[quote style=”boxed”]Short-term sacrifices for reaching long-term goals always trump short-term gains at the expense of your long-term goals. And most choices boil down, in some way, to these two options.[/quote]
David Zheng is the co-founder and CEO of Klout Fire, a digital marketing agency that helps brands drive revenue by acquiring customers and establishing brand awareness through inbound marketing strategies. The company combines optimization techniques to build an engaged audience and create valuable content. David strives to keep Klout Fire’s marketing strategy ahead of the industry curve to drive more growth for Klout Fire clients.
When he’s not helping companies develop growth strategies, he’s moving crowds with his mixes in SoCal’s electronic dance scene.
Where did the idea for Klout Fire come from?
The idea of Klout Fire came from my experience as both an employee of digital marketing agencies and a client. I noticed that great service and real results aren’t actually that common in the digital marketing space, so I started Klout Fire to deliver both.
What is your business model?
Our business model is a monthly, retention-based service, in which we provide strategy and execution on digital inbound marketing strategies, leveraging the resources available to clients to generate sustainable, relevant traffic that converts into sales.
What does your typical day look like?
By 6:30 a.m., I wake up and get ready for the day. Between 6:30 and 9:30 a.m., I’m at my most productive. That’s when I get a lot of work done. From 9:30 a.m. until 6 p.m., I’m dealing with meetings, emails, calls, chats, and team training. I fit in more work or networking until about 8 p.m. I call the hours between 8 and 10 p.m. “my” time, when I can do whatever I want. Normally, I read. After that, I pass out.
How do you bring ideas to life?
This is how I do it:
Step 1: I brainstorm and research to refine the idea.
Step 2: I plan (taking pivoting into consideration for flexibility).
Step 3: I consult with people who have past experience executing a similar idea.
Step 4: I test the idea on a small scale, with small monetary and time investments.
**Steps 5 and 6 happen only if step 4 is successful:
Step 5: I refine the execution on a bigger scale with more resources.
Step 6: I adapt and pivot if necessary.
What’s one trend that really excites you?
A trend I see that really excites me is that all services and products are shifting to personalization (medical, gifts, services, etc.). That equals higher quality and more creativity and individuality.
What was the worst job you ever had and what did you learn from it?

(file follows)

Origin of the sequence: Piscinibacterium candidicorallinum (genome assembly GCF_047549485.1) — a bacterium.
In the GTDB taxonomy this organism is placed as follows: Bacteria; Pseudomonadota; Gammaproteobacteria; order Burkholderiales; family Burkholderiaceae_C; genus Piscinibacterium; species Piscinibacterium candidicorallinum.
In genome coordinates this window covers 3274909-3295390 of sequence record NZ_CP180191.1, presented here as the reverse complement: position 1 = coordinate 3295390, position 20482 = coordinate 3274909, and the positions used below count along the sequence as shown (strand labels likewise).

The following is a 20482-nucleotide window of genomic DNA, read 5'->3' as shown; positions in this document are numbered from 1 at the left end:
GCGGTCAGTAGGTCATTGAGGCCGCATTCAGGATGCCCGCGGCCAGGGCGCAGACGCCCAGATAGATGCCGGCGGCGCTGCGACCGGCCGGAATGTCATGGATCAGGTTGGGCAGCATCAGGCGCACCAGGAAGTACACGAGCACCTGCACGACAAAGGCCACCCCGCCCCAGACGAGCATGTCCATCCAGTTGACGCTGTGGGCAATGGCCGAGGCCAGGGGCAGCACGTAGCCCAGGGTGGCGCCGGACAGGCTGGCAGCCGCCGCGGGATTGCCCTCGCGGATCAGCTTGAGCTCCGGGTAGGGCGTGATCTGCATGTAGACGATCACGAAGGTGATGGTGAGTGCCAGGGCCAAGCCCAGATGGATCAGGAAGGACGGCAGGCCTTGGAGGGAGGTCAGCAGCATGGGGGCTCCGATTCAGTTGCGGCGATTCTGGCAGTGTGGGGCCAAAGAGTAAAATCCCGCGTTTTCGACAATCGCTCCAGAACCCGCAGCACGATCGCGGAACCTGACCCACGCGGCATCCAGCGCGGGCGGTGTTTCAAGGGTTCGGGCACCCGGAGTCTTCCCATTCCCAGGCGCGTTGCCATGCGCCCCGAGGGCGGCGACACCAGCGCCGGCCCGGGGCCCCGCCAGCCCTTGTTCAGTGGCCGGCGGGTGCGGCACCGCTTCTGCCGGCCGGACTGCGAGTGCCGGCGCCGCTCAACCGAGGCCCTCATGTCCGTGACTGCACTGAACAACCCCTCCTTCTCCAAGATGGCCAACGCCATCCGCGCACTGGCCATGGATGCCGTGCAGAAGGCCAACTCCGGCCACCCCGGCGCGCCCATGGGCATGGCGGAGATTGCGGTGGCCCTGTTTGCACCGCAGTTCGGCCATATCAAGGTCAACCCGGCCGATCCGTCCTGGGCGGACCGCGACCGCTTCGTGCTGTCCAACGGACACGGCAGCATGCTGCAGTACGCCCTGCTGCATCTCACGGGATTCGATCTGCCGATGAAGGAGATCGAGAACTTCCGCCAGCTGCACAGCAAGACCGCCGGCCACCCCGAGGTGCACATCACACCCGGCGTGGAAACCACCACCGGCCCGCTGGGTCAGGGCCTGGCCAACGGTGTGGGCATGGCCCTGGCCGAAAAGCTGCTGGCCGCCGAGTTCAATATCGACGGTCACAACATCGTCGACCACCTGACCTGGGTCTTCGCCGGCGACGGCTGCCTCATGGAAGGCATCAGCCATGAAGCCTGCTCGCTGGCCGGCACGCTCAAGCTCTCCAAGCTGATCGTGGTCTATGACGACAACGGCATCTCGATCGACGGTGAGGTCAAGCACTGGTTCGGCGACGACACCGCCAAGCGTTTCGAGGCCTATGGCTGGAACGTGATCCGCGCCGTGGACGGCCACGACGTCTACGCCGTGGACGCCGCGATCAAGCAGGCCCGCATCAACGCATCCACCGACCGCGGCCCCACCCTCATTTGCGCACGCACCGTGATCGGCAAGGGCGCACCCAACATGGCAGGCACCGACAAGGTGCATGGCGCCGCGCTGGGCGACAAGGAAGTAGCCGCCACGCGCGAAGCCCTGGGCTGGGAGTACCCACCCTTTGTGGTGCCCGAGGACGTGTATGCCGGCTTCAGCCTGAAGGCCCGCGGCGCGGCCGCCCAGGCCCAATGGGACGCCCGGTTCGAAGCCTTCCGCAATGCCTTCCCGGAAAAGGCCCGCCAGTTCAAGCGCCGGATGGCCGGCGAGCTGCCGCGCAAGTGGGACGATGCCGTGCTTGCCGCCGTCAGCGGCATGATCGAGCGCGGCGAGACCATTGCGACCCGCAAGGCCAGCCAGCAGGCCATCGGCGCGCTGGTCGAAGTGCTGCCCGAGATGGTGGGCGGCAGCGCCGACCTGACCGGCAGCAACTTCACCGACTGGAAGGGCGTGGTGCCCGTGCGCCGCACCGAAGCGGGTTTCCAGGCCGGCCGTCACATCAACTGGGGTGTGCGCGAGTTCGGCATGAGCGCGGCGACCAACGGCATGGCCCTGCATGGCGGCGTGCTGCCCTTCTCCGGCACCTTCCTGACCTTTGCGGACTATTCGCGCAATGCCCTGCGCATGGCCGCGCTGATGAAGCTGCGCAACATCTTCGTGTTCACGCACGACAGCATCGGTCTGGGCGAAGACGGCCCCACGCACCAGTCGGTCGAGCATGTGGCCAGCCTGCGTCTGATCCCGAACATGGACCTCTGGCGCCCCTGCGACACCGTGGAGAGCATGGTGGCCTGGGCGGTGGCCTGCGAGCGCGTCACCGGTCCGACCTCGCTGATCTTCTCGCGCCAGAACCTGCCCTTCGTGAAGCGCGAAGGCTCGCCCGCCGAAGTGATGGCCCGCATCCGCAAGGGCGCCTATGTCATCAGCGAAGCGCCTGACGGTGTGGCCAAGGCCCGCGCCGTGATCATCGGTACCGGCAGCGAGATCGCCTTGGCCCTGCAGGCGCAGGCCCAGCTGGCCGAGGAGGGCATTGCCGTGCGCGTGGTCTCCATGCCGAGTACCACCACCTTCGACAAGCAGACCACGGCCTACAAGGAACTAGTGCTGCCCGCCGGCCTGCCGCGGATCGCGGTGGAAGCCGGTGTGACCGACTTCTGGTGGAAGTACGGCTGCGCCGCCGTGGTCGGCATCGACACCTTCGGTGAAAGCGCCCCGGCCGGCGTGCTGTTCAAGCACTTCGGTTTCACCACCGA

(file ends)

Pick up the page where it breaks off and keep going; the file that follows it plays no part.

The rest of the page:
I don’t really view my past jobs as necessarily bad. But if I had to choose, I would say it was my first job when I was 18. I was a bag boy. It was the worst because I had the closing shift, which meant I had to clean the room where they butchered meat. That experience taught me the meaning of hard work. I appreciated my parents’ support much more afterward.
If you were to start again, what would you do differently?
I am answering this question with obvious hindsight bias! If I started again, I’d stay a computer science major in college. I would launch my agency much earlier. I would basically use my time more wisely.
As an entrepreneur, what is the one thing you do over and over and recommend everyone else do?
Short-term sacrifices for reaching long-term goals always trump short-term gains at the expense of your long-term goals. And most choices boil down, in some way, to these two options.
What is one strategy that has helped you grow your business?
Seek mentorship. Learn from successful entrepreneurs; you will make fewer mistakes and become wiser more quickly. Most importantly, you’ll learn things you wouldn’t learn otherwise.
What is one business idea you’re willing to give away to our readers?
I’d love to see an app that allows me to see everyone in the place who’s networking. It’s such a hassle to remember to bring my business cards every time. In addition, it’s inconvenient because they take up room in my pocket along with my keys, wallet, and phone — and other people’s business cards. If someone can solve this problem, I would 100 percent support him or her.
If you could change one thing in the world, what would it be and how would you go about it?
I’m going to tailor this answer to the United States, because I want to answer the question based on actual experience, instead of assumptions (since I haven’t personally experienced or explored the world).
I would change the education system in the United States. Many majors are becoming obsolete, and the educational system isn’t “pivoting” with the market change. This is why there are many people with degrees who are jobless. Having skills is more in demand; therefore, they’re more important than degrees, but the mass perception doesn’t support this, so many people are still chasing degrees. In my opinion, this is an issue of perception. To solve this problem, I would promote this idea and turn it into a mainstream view, forcing the educational system to adapt.
Tell us something about you that very few people know.
I used to be really good at soccer.
What are your three favorite online tools, software, or resources and what do you love about them?
1. Asana: It helps me organize and manage my team.
2. Gmail: Most of us take this one for granted. Gmail makes communication so convenient.
3. Stride CRM: It’s an extremely simple CRM that helps me organize and manage my leads and sales process. If you run a startup, I highly recommend this.
What is the one book you recommend our community should read and why?
I’d recommend “The Art of War” by Sun Tzu. It teaches applicable strategies that cross over to business and entrepreneurship. It’s a book based on experience.
List three experts who have helped you as an entrepreneur and why?
What did you have for breakfast?
I had a Subway turkey sandwich.